In a significant development in the ongoing contract negotiations between the United Auto Workers (UAW) and major automakers, Stellantis and General Motors (GM) are facing allegations of unfair labor practices. UAW Chairman Shawn Fain announced the filing of these allegations against both companies at the National Labor Relations Board (NLRB), citing a lack of good-faith negotiations and untimely responses.
The union, which represents approximately 150,000 members in the automotive industry, did not file a similar complaint against Ford. Fain’s decision came after Ford responded to the UAW’s requests with a counter-proposal, although he heavily criticized the nature of Ford’s response.
“The voluntary refusal of GM and Stellantis to bargain in good faith is not only offensive and counterproductive, it is also illegal,” Fain stated during a live broadcast on Facebook. “That’s why today our union filed allegations of unfair labor practices, or ULP, against both GM and Stellantis at the National Council for Labor Relations.”
In response to these allegations, Stellantis spokesperson Jodi Tinson expressed surprise and disappointment, emphasizing the company’s commitment to good-faith bargaining. Tinson stated, “We have not received the filing but are shocked by Mr. Fain’s claims that we have not bargained in good faith. This is a claim with no basis in fact, and we are disappointed to learn that Mr. Fain is more focused on filing frivolous legal charges than on actual bargaining.”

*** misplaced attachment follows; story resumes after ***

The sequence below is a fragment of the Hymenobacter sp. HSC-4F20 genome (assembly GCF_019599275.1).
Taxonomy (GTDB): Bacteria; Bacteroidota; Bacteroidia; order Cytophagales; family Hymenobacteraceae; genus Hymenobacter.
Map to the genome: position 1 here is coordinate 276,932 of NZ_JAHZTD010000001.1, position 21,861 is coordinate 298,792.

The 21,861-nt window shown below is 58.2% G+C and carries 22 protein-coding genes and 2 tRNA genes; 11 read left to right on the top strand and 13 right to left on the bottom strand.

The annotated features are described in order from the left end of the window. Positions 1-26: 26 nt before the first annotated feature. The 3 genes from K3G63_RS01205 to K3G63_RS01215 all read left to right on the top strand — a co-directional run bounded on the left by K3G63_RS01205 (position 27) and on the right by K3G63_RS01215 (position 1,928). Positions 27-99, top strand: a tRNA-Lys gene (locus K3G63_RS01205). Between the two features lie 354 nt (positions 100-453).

Gerald Johnson, GM Executive Vice President of Global Manufacturing, also refuted the charges, describing them as having “no merit” and “an insult to the bargaining committees.” He highlighted GM’s dedication to direct negotiations with the UAW and its focus on addressing the numerous demands put forth by the union.
Despite the legal challenges and contentious negotiations, Fain referenced a recent Gallup poll showing that 67% of Americans approve of labor unions, with three out of four supporting the UAW’s 150,000 members in their demands concerning Detroit carmakers.
The UAW initiated negotiations with the Detroit carmakers in mid-July but decided not to name a target company to secure a contract and use it as a pattern for the other two automakers. However, the situation escalated when union members voted to authorize a strike if a tentative contract agreement cannot be reached before the current contract expires.
“We’re not picking a target company. We expect all three to bargain with us and all three to be done by September 14th. We want contracts by September 14th by all three,” Fain emphasized.
Source: The Detroit News